Value and Conclusion
|9.5||AMD definitely surprised me, and pretty much everybody else with their new products. I neither expected such a big performance increase, nor many of the other new features that AMD has put in their card. Looking at pure performance numbers, one has to admit that AMD did not claim the performance crown this time, their HD 4870 X2 and the NVIDIA GTX 295 are still faster. However, those are dual GPU cards, AMD's dual HD 5870 dubbed "Hemlock" will be out later this year to shatter all performance records we've seen so far.|
Not only performance increased, AMD has also kept a tight lid on power consumption and die size didn't increase that much either, thanks to the 40 nm production process. I find the power consumption improvements very impressive. Especially in idle, the card is one of the most efficient cards you can find on the market today - and you still have all its rendering power just a click away. Under load the power draw is higher, but not nearly as high as performance numbers would suggest when applied to the last generation of cards. Looking at Performance per Watt, the Radeon HD 5870 leads by 23% over the next closest card, the GTX 295. While it is not the only improvement, a large power hog could be tamed by clocking down the GDDR5 memory when it is idle. Past cards had GDDR5 too, but due to the complex clocking mechanisms it wasn't possible to change the clock without an annoying flicker that would confuse users. Now the flicker is so short that it can be hidden between the monitor refresh intervals, enabling downlocking of GDDR5 in idle.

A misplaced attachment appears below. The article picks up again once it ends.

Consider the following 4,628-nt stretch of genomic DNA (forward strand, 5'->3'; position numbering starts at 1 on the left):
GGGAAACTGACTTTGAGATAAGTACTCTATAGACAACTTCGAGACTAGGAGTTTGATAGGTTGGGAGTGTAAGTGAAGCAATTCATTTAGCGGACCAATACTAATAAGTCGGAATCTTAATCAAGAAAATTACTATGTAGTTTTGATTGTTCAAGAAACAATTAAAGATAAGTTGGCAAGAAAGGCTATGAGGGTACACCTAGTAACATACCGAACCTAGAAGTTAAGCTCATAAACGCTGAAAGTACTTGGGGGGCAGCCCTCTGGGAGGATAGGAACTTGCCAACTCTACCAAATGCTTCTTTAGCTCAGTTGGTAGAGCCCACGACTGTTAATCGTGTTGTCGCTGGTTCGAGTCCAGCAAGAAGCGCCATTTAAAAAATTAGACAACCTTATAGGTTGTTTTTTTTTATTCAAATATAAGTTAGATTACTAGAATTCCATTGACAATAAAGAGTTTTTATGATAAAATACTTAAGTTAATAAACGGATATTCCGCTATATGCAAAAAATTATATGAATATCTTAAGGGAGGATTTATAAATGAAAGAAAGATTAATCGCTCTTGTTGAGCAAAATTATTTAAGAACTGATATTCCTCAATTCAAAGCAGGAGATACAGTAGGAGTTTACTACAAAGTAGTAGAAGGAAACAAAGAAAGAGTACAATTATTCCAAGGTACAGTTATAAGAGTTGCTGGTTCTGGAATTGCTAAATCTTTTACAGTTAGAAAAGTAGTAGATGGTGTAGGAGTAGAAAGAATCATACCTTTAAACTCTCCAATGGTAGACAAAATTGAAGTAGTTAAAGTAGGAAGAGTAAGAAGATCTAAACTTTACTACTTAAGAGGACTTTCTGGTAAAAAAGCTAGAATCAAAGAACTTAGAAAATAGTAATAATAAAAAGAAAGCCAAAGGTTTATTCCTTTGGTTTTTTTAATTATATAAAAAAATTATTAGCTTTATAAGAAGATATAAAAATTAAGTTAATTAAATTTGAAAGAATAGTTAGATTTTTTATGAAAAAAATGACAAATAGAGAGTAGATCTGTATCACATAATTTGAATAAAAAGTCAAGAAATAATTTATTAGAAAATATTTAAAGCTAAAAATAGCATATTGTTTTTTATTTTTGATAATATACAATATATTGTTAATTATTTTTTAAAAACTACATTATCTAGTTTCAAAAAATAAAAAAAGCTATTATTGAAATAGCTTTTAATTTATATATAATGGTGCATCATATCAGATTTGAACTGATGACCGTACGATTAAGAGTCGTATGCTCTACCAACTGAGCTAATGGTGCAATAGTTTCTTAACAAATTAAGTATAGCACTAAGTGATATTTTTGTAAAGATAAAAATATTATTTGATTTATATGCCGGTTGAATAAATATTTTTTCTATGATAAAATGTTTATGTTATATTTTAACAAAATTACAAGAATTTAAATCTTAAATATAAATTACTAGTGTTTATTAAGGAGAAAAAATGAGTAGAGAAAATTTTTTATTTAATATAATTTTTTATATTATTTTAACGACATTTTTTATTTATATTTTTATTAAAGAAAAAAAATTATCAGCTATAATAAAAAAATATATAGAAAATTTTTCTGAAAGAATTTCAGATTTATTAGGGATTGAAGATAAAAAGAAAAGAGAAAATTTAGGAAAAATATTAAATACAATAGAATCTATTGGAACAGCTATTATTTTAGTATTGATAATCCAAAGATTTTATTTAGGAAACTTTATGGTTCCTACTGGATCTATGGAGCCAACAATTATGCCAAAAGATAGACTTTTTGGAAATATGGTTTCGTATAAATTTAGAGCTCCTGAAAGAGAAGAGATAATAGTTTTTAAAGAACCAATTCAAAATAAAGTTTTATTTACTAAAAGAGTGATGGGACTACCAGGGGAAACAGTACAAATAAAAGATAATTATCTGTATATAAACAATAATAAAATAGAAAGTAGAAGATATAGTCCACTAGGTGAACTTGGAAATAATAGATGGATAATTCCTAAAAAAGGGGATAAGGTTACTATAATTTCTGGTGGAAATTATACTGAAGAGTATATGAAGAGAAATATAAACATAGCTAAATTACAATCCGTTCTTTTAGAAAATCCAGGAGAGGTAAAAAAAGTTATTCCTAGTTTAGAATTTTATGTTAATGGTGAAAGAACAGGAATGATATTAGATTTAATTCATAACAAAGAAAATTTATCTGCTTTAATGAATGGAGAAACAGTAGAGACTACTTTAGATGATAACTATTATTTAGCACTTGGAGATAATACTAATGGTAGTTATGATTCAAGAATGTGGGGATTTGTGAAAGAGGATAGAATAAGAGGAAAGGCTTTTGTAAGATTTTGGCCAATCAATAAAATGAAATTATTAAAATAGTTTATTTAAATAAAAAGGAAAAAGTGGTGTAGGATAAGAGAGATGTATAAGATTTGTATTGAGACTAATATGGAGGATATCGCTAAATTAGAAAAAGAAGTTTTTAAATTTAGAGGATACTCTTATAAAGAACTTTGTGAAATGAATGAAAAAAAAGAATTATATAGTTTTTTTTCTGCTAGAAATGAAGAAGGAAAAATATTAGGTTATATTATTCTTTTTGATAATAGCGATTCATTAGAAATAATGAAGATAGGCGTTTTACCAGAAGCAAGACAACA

This latest generation of ATI graphics cards also brings support for DirectX 11, which includes a state of the art tesselation engine and support for DirectX Compute. Another area where we saw improvements are the multimedia features. The integrated audio device that is used for HDMI audio is now at HDMI 1.3a which means support for several new audio formats. As far as I know this puts the audio capabilities of the HD 5800 Series on par with anything that any external sound card can provide, making it an ideal choice for a media PC system.
Even though AMD has paid great attention to power, noise levels are not as low as I'd wished for. In idle the card's noise levels are very acceptable, but the idle temperatures are so low that I see no reason why the card couldn't be quieter and run a bit warmer. Under load the card gets fairly loud, but considering the performance, I'd say it's doing alright. Here again, some fan tweaking can give you higher temps and less fan noise if you want.
Finally, let's talk about your hard earned money. While not insanely expensive, those new cards can not claim the price/performance throne. They are high-end cards and that itself comes with a price premium. Being brand-new and having all the latest and greatest features adds a few dollars to the price tag, too. Still, I don't find the cards terribly expensive considering what they offer. If you are looking for the best deal on the market right now, you should look at other products like the HD 4870 which comes at extremely competitive prices at the moment. Also I already heard rumors that AMD's MSRP pricing will not hold for long and we'll soon see two digit $ price drops. Let's hope AMD has enough stock of these cards to supply all the gamers that can't wait to hold one in their hands now.
Update: I just grabbed the latest pricing on Newegg for all cards in our test group and updated the Performance per Dollar graphs, also included in those graphs is the current MSRP of $379 for the HD 5870 and $259 for the HD 5850.